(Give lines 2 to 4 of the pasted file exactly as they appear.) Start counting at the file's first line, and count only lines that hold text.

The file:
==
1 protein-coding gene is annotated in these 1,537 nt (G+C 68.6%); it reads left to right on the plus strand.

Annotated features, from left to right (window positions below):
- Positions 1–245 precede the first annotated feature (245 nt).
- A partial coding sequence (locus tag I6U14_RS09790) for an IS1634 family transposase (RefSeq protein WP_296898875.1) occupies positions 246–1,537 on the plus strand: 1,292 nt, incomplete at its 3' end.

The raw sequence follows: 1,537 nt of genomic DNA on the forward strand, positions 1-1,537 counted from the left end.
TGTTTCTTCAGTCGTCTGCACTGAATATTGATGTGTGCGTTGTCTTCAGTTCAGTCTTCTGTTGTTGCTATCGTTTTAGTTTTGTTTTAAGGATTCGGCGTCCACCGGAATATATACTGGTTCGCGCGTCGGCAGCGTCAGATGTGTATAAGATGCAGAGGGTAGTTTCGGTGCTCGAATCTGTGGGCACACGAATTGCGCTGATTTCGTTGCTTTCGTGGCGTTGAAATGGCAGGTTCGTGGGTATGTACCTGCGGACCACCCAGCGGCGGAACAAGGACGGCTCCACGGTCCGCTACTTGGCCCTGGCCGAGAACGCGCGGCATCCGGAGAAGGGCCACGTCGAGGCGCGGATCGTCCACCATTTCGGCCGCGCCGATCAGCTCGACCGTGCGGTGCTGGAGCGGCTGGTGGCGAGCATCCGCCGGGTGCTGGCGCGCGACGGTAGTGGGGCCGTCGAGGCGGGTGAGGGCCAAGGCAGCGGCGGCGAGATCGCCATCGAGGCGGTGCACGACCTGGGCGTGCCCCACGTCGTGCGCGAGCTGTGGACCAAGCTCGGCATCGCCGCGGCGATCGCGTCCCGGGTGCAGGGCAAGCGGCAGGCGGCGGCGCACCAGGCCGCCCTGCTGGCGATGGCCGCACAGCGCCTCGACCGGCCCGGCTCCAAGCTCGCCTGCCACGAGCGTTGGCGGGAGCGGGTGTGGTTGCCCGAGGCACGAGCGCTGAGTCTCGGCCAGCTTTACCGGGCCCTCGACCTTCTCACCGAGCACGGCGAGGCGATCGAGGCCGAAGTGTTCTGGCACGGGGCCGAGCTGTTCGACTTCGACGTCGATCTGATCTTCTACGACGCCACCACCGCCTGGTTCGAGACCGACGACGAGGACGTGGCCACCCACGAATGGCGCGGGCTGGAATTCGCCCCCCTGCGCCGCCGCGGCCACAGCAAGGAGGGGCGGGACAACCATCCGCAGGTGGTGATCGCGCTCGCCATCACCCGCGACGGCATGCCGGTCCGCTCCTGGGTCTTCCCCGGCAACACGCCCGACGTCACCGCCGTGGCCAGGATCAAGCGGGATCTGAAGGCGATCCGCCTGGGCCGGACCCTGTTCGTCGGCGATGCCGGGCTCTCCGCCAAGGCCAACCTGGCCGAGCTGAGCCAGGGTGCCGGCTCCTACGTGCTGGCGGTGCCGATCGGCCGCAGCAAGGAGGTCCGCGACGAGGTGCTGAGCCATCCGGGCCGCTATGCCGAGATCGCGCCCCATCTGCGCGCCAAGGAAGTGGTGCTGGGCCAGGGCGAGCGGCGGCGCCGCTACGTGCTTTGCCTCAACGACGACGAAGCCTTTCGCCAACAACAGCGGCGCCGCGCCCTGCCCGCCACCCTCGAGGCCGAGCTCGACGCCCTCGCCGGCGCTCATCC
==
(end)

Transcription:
Annotated features, from left to right (window positions below):
- Positions 1–245 precede the first annotated feature (245 nt).
- A partial coding sequence (locus tag I6U14_RS09790) for an IS1634 family transposase (RefSeq protein WP_296898875.1) occupies positions 246–1,537 on the plus strand: 1,292 nt, incomplete at its 3' end.